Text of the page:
Self thus appears as the ‘thrown into being human’ (Da-sein). But what if others disagree? Or have they any valid say in the matter? The individual announcing ‘self’ – has he or she a choice in this matter? Or is ‘self’ the necessary presupposition for recognizing any choice. (Perhaps this is the real legacy of Descartes.)
Representative of a number of possible Greek voices, Sophocles’ Chorus can be interpreted a number of ways; but Antigone is Antigone-Dasein. Antigone is thrown into Thebes as Antigone. Antigone cannot be otherwise.
Antigone-Dasein: this is your drama; we are left with you.
Heidegger must be therefore confronted with Antigone-Dasein. Heidegger must be; therefore, confronted with Antigone-Dasein. (Perhaps then Heidegger-Dasein confronts Antigone-Dasein; and perhaps Heidegger cannot be otherwise. If that is so, can the human thrown into the writing of this text be otherwise than as confronting Heidegger-Dasein in a reading of Antigone? If there is any escape from this – then there is nothing to escape from.)
“(Antigone’s) dying is (…) a belonging to being.” (Hölderlin’s Hymn “The Ister”, 104.)
There is no point in rehashing Heidegger’s Sein und Zeit here; its main thesis on Dasein is well known. Antigone-Dasein is “authentic Dasein”. If there is any difficulty in reading this of Antigone, the reason should be obvious: This is Antigone-Dasein. It belongs to no one else.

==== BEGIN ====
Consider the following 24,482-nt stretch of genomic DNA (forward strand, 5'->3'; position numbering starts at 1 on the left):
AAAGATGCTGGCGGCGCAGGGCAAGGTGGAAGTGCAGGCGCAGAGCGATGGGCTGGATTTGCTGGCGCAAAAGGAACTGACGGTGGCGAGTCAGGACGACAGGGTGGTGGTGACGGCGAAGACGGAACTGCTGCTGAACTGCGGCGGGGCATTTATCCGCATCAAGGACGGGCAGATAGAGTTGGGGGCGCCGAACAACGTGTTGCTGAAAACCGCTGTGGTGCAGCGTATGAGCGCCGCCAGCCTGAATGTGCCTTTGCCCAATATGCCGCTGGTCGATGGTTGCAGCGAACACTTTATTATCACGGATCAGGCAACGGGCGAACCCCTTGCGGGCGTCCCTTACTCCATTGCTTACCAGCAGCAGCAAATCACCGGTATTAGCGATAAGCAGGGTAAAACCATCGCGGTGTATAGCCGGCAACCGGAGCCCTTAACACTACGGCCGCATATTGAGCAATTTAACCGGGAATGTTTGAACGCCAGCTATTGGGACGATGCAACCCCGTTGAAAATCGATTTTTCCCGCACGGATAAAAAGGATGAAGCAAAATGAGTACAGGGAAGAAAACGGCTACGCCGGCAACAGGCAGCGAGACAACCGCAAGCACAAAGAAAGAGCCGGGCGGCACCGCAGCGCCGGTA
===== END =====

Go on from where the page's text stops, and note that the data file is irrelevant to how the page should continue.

It does not even belong to Antigone; Antigone belongs to Antigone-Dasein (“a belonging to being”).
This should be obvious; but, of course it is not. The generalizing terms – “her”, “she”, “it”, even (despite objections from some stalwart Heideggerians (but certainly not Heidegger himself)), “Dasein’ – these words are labels, designating fictitious entities: collections of entities, faceless, nameless herds of – what? Can we call them “human”? As we refer to members of the logical class “canine” as “dogs”? (I am not getting sardonic here; this is no insult. This is a fundamental problem of logic, which the discourse of “logical analysis”, seemingly erasing the problematic relationship between individuals and class, has not resolved.)